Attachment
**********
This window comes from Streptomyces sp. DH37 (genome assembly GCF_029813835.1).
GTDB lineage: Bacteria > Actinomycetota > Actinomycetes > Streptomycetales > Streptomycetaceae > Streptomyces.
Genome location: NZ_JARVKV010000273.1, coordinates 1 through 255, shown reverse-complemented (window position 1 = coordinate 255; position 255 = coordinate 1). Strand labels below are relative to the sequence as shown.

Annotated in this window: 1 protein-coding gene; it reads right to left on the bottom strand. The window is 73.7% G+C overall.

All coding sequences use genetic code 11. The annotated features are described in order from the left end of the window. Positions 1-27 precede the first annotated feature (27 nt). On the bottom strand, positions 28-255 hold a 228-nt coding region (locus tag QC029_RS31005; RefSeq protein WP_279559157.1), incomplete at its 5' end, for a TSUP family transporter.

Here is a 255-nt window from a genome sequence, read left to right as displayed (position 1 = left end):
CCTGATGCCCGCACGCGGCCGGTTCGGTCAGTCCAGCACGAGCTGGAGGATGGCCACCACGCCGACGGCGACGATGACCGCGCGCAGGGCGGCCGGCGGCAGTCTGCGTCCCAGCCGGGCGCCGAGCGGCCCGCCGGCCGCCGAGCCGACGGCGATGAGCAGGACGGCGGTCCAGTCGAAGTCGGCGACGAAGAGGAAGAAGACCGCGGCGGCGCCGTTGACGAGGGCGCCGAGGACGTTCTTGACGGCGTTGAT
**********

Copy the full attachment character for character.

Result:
This window comes from Streptomyces sp. DH37 (genome assembly GCF_029813835.1).
GTDB lineage: Bacteria > Actinomycetota > Actinomycetes > Streptomycetales > Streptomycetaceae > Streptomyces.
Genome location: NZ_JARVKV010000273.1, coordinates 1 through 255, shown reverse-complemented (window position 1 = coordinate 255; position 255 = coordinate 1). Strand labels below are relative to the sequence as shown.

Annotated in this window: 1 protein-coding gene; it reads right to left on the bottom strand. The window is 73.7% G+C overall.

All coding sequences use genetic code 11. The annotated features are described in order from the left end of the window. Positions 1-27 precede the first annotated feature (27 nt). On the bottom strand, positions 28-255 hold a 228-nt coding region (locus tag QC029_RS31005; RefSeq protein WP_279559157.1), incomplete at its 5' end, for a TSUP family transporter.

Here is a 255-nt window from a genome sequence, read left to right as displayed (position 1 = left end):
CCTGATGCCCGCACGCGGCCGGTTCGGTCAGTCCAGCACGAGCTGGAGGATGGCCACCACGCCGACGGCGACGATGACCGCGCGCAGGGCGGCCGGCGGCAGTCTGCGTCCCAGCCGGGCGCCGAGCGGCCCGCCGGCCGCCGAGCCGACGGCGATGAGCAGGACGGCGGTCCAGTCGAAGTCGGCGACGAAGAGGAAGAAGACCGCGGCGGCGCCGTTGACGAGGGCGCCGAGGACGTTCTTGACGGCGTTGAT